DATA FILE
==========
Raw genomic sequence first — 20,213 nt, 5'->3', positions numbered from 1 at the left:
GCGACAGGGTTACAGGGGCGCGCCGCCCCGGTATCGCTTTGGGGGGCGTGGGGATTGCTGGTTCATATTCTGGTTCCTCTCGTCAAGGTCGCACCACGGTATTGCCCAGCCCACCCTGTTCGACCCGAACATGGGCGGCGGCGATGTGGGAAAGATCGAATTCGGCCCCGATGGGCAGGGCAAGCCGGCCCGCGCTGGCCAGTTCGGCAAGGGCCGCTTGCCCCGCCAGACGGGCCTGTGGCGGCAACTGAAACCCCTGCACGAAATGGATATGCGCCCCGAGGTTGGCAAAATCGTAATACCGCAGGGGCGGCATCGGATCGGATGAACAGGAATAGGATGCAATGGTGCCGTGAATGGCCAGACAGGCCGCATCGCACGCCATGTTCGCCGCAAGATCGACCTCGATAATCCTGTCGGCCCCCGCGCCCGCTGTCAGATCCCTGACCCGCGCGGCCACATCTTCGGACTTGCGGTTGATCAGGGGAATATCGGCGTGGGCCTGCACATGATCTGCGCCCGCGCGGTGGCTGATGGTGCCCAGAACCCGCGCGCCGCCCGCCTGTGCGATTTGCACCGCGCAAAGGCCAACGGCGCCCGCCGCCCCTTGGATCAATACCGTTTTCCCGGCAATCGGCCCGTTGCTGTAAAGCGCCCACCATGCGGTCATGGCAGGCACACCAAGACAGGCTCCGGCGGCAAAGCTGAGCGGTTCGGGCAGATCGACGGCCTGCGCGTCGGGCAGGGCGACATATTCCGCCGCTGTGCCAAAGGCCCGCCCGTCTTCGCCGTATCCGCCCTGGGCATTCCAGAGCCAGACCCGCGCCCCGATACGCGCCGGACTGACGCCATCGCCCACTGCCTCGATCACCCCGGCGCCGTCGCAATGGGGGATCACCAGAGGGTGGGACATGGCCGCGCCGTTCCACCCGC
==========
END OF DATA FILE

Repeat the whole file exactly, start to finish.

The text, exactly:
Raw genomic sequence first — 20,213 nt, 5'->3', positions numbered from 1 at the left:
GCGACAGGGTTACAGGGGCGCGCCGCCCCGGTATCGCTTTGGGGGGCGTGGGGATTGCTGGTTCATATTCTGGTTCCTCTCGTCAAGGTCGCACCACGGTATTGCCCAGCCCACCCTGTTCGACCCGAACATGGGCGGCGGCGATGTGGGAAAGATCGAATTCGGCCCCGATGGGCAGGGCAAGCCGGCCCGCGCTGGCCAGTTCGGCAAGGGCCGCTTGCCCCGCCAGACGGGCCTGTGGCGGCAACTGAAACCCCTGCACGAAATGGATATGCGCCCCGAGGTTGGCAAAATCGTAATACCGCAGGGGCGGCATCGGATCGGATGAACAGGAATAGGATGCAATGGTGCCGTGAATGGCCAGACAGGCCGCATCGCACGCCATGTTCGCCGCAAGATCGACCTCGATAATCCTGTCGGCCCCCGCGCCCGCTGTCAGATCCCTGACCCGCGCGGCCACATCTTCGGACTTGCGGTTGATCAGGGGAATATCGGCGTGGGCCTGCACATGATCTGCGCCCGCGCGGTGGCTGATGGTGCCCAGAACCCGCGCGCCGCCCGCCTGTGCGATTTGCACCGCGCAAAGGCCAACGGCGCCCGCCGCCCCTTGGATCAATACCGTTTTCCCGGCAATCGGCCCGTTGCTGTAAAGCGCCCACCATGCGGTCATGGCAGGCACACCAAGACAGGCTCCGGCGGCAAAGCTGAGCGGTTCGGGCAGATCGACGGCCTGCGCGTCGGGCAGGGCGACATATTCCGCCGCTGTGCCAAAGGCCCGCCCGTCTTCGCCGTATCCGCCCTGGGCATTCCAGAGCCAGACCCGCGCCCCGATACGCGCCGGACTGACGCCATCGCCCACTGCCTCGATCACCCCGGCGCCGTCGCAATGGGGGATCACCAGAGGGTGGGACATGGCCGCGCCGTTCCACCCGC